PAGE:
Think of it this way, how many sourcers across the country will be willing to search together for resumes and share the results when (in all probability) they will be in competition with each other.

Still, for non-recruiters, I could see how this could prove interesting, so I will not poo-poo it. I will simply bring it to your attention.

Tuesday, December 27, 2005

Do libraries still matter?

Here are a couple of snippets from a very interesting White Paper I came across called, "Do Libraries Still Matter?" Check out these snippets...

The library’s information provider crown is slipping. Justifiably or not, today libraries are increasingly viewed as outdated, with modern, Internet-based services, such as Amazon and Google, looking set to inherit the throne. Even so, at Talis, we believe that there is plenty of life left in the library yet. This survival demands change though. Inevitably, as the world advances, the library must also evolve and begin to deliver its services in the ways that its modern users expect. Library 2.0 is a concept of a very different library service that operates according to the expectations of today’s library users. In this vision, the library makes information available wherever and whenever the user requires it.


Library 2.0 is about working with partners and suppliers to increase the availability of information, challenging presumptions about the restrictions currently placed upon use and reuse. A big question for libraries should be why there isn’t a single global (and free) library catalogue, not as an end in itself, but as a basis for a host of improved or totally new service offerings? There is a plethora of local, regional, national and even international systems run on a variety of different platforms. This is a huge cost in duplication, and none of them are sufficiently ubiquitous to offer any meaningful service to a population of end users. Yet, using the kind of scalable distributed technology that Google, Amazon and others deploy, we could create a genuine world catalogue with many views; local, regional, national, linguistic. Libraries should be at the heart of the “democratisation of information” - helping to bring down the walls that surround it and enabling greater participation. A major step forward, and a foundation upon which to build, is to bring down the walls around our own systems and our own information.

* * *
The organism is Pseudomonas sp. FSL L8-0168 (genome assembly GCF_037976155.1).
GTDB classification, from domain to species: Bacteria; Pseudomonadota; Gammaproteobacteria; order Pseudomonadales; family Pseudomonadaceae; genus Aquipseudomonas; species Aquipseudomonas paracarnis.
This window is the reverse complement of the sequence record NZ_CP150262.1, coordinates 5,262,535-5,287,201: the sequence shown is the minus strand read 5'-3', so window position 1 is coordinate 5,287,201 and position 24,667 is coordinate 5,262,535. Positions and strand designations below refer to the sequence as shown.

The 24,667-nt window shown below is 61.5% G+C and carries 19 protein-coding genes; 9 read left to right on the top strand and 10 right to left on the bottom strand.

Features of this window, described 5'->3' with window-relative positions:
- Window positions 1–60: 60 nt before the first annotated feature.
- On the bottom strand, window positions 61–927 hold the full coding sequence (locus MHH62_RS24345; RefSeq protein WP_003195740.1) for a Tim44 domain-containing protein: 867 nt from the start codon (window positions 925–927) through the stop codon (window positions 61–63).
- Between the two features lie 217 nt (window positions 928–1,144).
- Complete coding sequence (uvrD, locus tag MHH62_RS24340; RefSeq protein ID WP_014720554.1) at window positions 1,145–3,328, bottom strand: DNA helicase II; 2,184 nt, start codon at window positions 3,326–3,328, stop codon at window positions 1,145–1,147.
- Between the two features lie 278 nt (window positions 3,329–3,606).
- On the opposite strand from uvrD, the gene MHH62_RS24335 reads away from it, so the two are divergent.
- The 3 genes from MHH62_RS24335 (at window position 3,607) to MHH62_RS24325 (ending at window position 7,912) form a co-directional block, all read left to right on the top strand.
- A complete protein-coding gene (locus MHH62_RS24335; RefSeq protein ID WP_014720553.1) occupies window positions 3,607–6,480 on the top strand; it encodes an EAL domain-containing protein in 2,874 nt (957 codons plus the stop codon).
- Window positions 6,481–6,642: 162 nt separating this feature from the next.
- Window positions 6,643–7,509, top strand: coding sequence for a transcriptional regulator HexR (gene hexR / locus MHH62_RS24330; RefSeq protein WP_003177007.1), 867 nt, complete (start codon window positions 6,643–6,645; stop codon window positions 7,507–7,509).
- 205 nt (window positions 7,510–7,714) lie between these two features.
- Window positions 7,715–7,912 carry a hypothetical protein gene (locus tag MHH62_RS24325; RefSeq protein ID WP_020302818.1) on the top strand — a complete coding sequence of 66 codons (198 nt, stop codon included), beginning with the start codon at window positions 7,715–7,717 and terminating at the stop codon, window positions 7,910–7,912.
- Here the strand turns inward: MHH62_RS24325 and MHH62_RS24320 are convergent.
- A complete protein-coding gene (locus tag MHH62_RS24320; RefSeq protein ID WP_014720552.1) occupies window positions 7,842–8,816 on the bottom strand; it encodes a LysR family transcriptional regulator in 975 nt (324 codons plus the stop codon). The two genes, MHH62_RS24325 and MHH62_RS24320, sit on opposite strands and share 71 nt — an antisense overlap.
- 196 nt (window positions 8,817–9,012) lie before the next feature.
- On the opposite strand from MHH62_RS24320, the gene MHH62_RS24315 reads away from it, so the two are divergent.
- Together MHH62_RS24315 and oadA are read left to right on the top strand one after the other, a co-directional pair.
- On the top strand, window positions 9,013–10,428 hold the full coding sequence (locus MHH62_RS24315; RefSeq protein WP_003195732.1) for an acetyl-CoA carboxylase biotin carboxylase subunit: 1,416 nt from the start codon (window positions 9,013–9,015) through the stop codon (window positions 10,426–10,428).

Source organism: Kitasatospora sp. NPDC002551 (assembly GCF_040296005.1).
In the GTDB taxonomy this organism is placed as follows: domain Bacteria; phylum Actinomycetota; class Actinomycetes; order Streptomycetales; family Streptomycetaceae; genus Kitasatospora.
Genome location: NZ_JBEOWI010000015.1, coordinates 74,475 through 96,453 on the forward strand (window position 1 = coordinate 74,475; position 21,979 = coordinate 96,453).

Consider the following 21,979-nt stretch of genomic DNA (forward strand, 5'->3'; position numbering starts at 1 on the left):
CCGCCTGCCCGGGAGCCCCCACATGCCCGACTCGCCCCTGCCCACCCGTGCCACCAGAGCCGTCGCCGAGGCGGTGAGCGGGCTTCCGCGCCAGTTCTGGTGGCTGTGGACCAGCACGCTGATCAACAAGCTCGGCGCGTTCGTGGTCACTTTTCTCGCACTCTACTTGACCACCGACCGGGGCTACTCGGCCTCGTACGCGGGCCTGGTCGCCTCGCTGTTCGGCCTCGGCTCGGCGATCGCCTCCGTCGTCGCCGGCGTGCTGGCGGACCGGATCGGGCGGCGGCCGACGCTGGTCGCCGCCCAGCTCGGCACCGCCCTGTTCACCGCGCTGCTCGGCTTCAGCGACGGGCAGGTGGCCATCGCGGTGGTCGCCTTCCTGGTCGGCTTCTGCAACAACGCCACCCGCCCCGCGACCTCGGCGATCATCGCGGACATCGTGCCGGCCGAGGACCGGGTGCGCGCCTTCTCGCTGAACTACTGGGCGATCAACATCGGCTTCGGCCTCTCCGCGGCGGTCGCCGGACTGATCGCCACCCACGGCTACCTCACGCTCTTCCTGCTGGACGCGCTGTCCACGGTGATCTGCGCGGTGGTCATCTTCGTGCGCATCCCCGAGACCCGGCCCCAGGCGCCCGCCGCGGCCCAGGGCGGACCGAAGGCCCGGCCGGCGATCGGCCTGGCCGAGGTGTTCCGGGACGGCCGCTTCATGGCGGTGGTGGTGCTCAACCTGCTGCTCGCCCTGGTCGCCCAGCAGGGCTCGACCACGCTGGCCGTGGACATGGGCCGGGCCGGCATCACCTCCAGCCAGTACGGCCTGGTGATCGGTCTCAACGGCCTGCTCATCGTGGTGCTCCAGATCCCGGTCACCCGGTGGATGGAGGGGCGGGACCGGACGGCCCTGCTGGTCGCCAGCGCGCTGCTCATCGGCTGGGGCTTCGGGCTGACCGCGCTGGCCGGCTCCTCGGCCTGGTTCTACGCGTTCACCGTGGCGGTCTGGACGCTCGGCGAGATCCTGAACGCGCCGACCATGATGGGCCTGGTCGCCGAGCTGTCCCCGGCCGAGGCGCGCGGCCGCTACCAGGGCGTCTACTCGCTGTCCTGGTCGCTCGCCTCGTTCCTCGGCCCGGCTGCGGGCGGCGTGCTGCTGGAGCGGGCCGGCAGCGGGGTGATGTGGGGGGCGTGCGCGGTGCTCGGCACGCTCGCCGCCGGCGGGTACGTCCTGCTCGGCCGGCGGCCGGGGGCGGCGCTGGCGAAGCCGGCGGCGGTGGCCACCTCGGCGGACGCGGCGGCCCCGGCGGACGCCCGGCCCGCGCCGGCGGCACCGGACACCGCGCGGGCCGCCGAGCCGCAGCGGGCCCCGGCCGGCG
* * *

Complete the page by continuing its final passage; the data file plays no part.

Santa brought me SNARF...

Vacation’s over. You’ve had a grand time: intriguing locales, fun events, delicious food, memorable moments. You’re relaxed, your batteries recharged. Life is good.

You get home and fire up your laptop to see how things have been going at work while you were gone. That’s when you’re accosted by grim reality: hundreds upon hundreds of e-mails, each demanding your attention, your action, your time. How can you even begin to sort through this informational assault? Panic and dread set in. Vacation’s really over.

Unless you have SNARF, that is.

SNARF, the Social Network and Relationship Finder, developed by Microsoft Research and available for download, is designed to help computer users cope with precisely such scenarios. SNARF, a complement to e-mail programs such as Outlook, filters and sorts e-mail based on the type of message and the user’s history with an e-mail correspondent. The result: a collection of alternative views of your e-mail that can help you make sense of the deluge.

Read: Too Many E-Mails? SNARF Them Up!